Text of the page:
Format

Send to

Choose Destination

See 1 citation found by title matching your search:

J Comp Physiol B. 2012 Aug;182(6):849-59. doi: 10.1007/s00360-012-0662-y. Epub 2012 Apr 13.

HIF-1α regulation in mammalian hibernators: role of non-coding RNA in HIF-1α control during torpor in ground squirrels and bats.

Author information

1
Department of Biology, Institute of Biochemistry, Carleton University, 1125 Colonel By Drive, Ottawa, ON K1S 5B6, Canada.

Abstract

A potential role for non-coding RNAs, miR-106b and antisense hypoxia inducible transcription factor-1 (HIF-1α), in HIF-1α regulation during mammalian hibernation was investigated in two species, the thirteen-lined ground squirrel (Ictidomys tridecemlineatus) and the little brown bat (Myotis lucifugus). Both species showed differential regulation of HIF-1α during hibernation. HIF-1α protein levels increased significantly in skeletal muscle of both species when animals entered torpor, as well as in bat liver. HIF-1α mRNA levels correlated with the protein increase in bat skeletal muscle and liver but not in squirrel skeletal muscle. Antisense HIF-1α transcripts were identified in skeletal muscle of both hibernators. The expression of antisense HIF-1α was reduced in skeletal muscle of torpid bats compared with euthermic controls, suggesting that release of inhibition by the antisense RNA contributes to regulating HIF-1α translation in this tissue during torpor. The expression of miR-106b, a microRNA associated with HIF-1α regulation, also decreased during torpor in both skeletal muscle and liver of bats and in ground squirrel skeletal muscle. These data present the first evidence that non-coding RNA provides novel post-transcriptional mechanisms of HIF-1α regulation when hibernators descend into deep cold torpor, and also demonstrate that these mechanisms are conserved in two divergent mammalian orders (Rodentia and Chiroptera).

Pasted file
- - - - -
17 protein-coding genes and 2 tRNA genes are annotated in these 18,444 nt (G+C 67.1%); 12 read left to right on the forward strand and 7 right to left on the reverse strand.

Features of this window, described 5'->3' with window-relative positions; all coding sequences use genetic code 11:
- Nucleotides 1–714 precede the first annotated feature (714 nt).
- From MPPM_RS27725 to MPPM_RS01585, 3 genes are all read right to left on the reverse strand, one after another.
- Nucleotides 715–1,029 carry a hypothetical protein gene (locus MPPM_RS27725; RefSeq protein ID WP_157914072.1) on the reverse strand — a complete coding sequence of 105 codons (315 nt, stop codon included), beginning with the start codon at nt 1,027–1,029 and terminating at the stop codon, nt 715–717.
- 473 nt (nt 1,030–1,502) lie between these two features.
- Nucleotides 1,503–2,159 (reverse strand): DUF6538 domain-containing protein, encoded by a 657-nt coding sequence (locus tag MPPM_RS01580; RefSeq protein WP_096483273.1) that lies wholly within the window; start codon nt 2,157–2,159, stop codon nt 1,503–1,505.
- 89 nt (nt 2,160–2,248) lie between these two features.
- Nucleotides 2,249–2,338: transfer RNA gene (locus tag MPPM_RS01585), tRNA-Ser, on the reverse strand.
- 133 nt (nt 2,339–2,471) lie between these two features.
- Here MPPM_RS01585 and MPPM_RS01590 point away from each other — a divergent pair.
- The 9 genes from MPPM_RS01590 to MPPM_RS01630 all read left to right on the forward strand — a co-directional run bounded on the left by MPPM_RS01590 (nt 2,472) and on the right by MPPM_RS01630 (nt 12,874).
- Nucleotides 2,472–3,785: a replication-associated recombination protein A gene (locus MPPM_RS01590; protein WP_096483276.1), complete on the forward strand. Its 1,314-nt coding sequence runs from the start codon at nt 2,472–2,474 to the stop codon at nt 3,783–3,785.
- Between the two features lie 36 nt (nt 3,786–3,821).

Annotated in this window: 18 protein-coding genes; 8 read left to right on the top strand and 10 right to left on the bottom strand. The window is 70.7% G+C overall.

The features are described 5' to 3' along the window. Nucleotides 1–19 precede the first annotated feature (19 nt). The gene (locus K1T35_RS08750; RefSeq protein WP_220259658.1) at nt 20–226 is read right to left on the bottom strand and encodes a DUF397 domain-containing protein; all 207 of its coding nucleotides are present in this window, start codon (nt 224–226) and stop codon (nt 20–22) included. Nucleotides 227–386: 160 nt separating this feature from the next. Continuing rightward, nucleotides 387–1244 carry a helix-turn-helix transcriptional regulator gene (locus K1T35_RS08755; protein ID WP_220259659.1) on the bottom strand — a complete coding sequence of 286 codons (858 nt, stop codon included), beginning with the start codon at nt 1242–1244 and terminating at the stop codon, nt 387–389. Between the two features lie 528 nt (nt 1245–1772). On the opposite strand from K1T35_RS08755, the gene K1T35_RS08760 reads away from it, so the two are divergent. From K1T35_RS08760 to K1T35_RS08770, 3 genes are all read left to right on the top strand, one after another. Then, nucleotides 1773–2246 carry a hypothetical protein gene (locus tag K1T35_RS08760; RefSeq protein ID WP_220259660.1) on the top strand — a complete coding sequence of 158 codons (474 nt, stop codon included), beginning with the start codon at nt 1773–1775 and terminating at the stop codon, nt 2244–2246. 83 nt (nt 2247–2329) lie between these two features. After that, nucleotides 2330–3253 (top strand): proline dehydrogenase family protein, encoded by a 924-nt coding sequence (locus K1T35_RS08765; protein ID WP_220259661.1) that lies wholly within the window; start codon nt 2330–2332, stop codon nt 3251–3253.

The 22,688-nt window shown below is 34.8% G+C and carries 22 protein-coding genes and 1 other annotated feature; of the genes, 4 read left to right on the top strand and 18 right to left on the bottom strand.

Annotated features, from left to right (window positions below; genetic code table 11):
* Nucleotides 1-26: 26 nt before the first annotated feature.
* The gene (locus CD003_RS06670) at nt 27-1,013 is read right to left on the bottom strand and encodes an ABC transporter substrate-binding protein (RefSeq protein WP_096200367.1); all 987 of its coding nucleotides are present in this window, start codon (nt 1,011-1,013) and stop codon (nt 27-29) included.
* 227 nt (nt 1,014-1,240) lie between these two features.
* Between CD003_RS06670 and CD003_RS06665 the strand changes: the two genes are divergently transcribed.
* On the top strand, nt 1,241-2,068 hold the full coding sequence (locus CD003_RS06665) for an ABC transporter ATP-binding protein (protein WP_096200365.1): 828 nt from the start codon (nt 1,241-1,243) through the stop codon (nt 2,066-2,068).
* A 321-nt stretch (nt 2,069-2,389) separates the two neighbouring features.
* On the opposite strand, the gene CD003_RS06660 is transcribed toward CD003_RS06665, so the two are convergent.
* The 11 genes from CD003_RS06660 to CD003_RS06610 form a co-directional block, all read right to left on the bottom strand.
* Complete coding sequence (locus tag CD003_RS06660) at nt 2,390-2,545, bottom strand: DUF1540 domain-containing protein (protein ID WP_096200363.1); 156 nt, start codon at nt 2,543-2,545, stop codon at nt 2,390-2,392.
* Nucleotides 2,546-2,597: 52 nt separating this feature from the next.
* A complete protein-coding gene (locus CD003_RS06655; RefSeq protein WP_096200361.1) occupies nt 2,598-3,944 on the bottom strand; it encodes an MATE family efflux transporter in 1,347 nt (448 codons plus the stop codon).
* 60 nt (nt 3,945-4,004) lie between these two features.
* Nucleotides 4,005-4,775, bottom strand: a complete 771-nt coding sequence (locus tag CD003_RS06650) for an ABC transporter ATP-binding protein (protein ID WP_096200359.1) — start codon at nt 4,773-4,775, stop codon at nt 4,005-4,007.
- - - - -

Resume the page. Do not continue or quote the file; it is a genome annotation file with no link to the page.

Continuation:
PMID:
22526261
DOI:
10.1007/s00360-012-0662-y
[Indexed for MEDLINE]

Supplemental Content

Full text links

Icon for Springer
Loading ...
Support Center